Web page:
NASHVILLE, Tenn. (WJHL) — The Tennessee General Assembly wrapped up a four-day special session on Friday to address education issues caused by the COVID-19 pandemic.
State lawmakers passed three bills to address learning loss and other negative effects.
One bill requires interventions for struggling students, including after-school learning “mini-camps” and summer learning “camps” beginning this summer. The program will prioritize students who score below proficient in both reading and math.
The measure also strengthens the reading proficiency requirement for passing the third grade and creates the Tennessee Accelerated Literacy and Learning Corps, which will provide tutoring to students throughout the school year.
“Up until third grade, you’re learning to read, after that, you’re reading to learn so if you don’t know how to read, you’re really going to be hampered and you’re not going to be able to stay with everyone else,” Sen. Jon Lundberg (R-Bristol) told News Channel 11.
Rep. David Hawk (R-Greeneville) says there was concern about students not participating in the summer programs getting held back a grade.
“The biggest concern was holding kids back a grade level not only for the social and emotional and financial reasons about it, but just the logistics of being able to hold so many students back,” Hawk said. “There’s a real possibility that those students that do not participate in these summer programs get held back a grade and then that turns into the social and emotional issue for the child and the family and then the financial issue on the school system going forward.”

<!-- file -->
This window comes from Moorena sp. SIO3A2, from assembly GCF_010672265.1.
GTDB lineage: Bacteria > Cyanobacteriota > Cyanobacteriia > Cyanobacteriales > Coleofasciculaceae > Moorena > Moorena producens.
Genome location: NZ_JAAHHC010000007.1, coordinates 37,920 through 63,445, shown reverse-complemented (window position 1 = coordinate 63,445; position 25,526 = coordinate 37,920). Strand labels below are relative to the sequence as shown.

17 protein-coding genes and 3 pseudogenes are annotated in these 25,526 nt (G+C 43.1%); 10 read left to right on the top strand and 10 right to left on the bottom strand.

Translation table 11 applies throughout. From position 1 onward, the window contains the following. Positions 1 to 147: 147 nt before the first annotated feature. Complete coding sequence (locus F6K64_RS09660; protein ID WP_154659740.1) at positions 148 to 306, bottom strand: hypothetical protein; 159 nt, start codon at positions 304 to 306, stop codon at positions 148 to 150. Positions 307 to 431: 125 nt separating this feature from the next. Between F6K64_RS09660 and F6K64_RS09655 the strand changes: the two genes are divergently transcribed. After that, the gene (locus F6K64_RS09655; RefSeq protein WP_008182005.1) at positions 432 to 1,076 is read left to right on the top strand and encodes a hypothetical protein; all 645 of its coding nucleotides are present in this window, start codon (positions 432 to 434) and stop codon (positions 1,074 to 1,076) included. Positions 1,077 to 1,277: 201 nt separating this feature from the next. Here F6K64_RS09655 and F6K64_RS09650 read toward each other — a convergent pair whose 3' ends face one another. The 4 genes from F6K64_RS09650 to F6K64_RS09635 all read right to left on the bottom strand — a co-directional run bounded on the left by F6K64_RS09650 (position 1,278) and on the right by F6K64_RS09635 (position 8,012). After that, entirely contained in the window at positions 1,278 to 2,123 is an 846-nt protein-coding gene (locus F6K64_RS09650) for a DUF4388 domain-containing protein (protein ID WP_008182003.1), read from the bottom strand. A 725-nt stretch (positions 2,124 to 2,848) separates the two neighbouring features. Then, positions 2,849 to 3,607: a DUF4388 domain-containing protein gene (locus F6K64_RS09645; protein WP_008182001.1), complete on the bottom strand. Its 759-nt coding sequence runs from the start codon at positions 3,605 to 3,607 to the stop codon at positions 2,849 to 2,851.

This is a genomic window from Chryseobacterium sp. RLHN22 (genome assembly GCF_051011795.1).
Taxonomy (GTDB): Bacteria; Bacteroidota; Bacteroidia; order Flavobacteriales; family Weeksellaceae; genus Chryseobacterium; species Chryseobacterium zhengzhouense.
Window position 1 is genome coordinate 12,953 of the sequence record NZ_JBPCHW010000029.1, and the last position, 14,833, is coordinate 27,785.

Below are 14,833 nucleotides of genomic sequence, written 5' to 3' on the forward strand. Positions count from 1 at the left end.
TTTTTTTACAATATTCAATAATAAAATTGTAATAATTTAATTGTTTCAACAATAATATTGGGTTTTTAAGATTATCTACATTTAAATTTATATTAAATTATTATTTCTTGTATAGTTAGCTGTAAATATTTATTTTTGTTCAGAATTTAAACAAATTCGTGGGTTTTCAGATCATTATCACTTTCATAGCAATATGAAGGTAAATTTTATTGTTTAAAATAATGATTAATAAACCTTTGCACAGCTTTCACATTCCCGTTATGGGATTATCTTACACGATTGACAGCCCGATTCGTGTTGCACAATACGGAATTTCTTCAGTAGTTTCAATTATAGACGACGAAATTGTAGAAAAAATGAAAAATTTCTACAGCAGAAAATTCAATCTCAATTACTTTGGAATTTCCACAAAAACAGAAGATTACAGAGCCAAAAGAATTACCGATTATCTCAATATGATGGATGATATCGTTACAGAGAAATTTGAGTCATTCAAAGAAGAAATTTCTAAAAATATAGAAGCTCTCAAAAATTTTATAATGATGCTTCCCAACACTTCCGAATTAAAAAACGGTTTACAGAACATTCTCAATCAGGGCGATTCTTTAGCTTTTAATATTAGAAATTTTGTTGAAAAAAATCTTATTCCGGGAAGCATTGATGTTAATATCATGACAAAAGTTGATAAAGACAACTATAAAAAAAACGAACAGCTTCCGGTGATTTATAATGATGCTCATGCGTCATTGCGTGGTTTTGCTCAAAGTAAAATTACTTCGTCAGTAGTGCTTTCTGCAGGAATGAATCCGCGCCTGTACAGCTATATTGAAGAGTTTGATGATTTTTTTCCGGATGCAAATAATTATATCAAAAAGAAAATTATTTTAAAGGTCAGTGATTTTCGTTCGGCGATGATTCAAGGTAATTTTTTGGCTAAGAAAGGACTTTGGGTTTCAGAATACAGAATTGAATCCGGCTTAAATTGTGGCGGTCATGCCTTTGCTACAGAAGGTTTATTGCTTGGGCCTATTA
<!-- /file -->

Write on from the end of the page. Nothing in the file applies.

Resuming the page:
Legislators also took action to increase teacher pay by passing legislation that “increases the salary component of the education funding formula by 4%.”
“A 2% raise right now, which is going to end up being somewhere between a $500 and $1000 bonus essentially,” Hawk said. “Then the overall 4% raise will go into effect July 1st.”
Hawk says school boards will ultimately decide how the funding gets distributed.
Another bill the General Assembly approved puts more emphasis on phonics-based instruction for students in kindergarten through third grade. It also creates a reading screener that will help identify students in need in of help before they reach the third grade.
State lawmakers also passed a measure extending “hold harmless” provisions from the 2019–20 school year that protect students, teachers, and schools from negative impacts associated with student assessments.